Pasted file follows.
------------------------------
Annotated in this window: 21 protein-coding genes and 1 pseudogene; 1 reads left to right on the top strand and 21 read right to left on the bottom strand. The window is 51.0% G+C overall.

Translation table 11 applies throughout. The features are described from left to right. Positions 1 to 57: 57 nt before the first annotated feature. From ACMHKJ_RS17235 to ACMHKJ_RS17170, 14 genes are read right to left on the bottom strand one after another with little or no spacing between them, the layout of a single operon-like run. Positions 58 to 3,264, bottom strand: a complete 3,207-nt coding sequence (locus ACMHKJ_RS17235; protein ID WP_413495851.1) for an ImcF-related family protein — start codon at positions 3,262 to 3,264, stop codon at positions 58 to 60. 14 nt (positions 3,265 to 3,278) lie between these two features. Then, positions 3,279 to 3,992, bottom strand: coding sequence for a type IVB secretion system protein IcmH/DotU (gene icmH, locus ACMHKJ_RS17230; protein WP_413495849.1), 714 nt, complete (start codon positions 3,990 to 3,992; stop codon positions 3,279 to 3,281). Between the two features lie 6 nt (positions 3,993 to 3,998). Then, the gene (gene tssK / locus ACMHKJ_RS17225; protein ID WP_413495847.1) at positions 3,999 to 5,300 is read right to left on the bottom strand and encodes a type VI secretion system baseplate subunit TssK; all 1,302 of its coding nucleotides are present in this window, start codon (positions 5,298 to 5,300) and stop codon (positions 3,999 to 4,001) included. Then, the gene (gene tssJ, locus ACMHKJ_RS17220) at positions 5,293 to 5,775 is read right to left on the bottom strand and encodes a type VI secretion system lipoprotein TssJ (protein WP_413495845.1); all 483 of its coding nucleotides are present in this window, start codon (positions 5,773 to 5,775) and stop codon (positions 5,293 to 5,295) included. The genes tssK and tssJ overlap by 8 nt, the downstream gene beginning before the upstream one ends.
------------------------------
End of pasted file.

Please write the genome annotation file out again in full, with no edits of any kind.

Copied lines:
Annotated in this window: 21 protein-coding genes and 1 pseudogene; 1 reads left to right on the top strand and 21 read right to left on the bottom strand. The window is 51.0% G+C overall.

Translation table 11 applies throughout. The features are described from left to right. Positions 1 to 57: 57 nt before the first annotated feature. From ACMHKJ_RS17235 to ACMHKJ_RS17170, 14 genes are read right to left on the bottom strand one after another with little or no spacing between them, the layout of a single operon-like run. Positions 58 to 3,264, bottom strand: a complete 3,207-nt coding sequence (locus ACMHKJ_RS17235; protein ID WP_413495851.1) for an ImcF-related family protein — start codon at positions 3,262 to 3,264, stop codon at positions 58 to 60. 14 nt (positions 3,265 to 3,278) lie between these two features. Then, positions 3,279 to 3,992, bottom strand: coding sequence for a type IVB secretion system protein IcmH/DotU (gene icmH, locus ACMHKJ_RS17230; protein WP_413495849.1), 714 nt, complete (start codon positions 3,990 to 3,992; stop codon positions 3,279 to 3,281). Between the two features lie 6 nt (positions 3,993 to 3,998). Then, the gene (gene tssK / locus ACMHKJ_RS17225; protein ID WP_413495847.1) at positions 3,999 to 5,300 is read right to left on the bottom strand and encodes a type VI secretion system baseplate subunit TssK; all 1,302 of its coding nucleotides are present in this window, start codon (positions 5,298 to 5,300) and stop codon (positions 3,999 to 4,001) included. Then, the gene (gene tssJ, locus ACMHKJ_RS17220) at positions 5,293 to 5,775 is read right to left on the bottom strand and encodes a type VI secretion system lipoprotein TssJ (protein WP_413495845.1); all 483 of its coding nucleotides are present in this window, start codon (positions 5,773 to 5,775) and stop codon (positions 5,293 to 5,295) included. The genes tssK and tssJ overlap by 8 nt, the downstream gene beginning before the upstream one ends.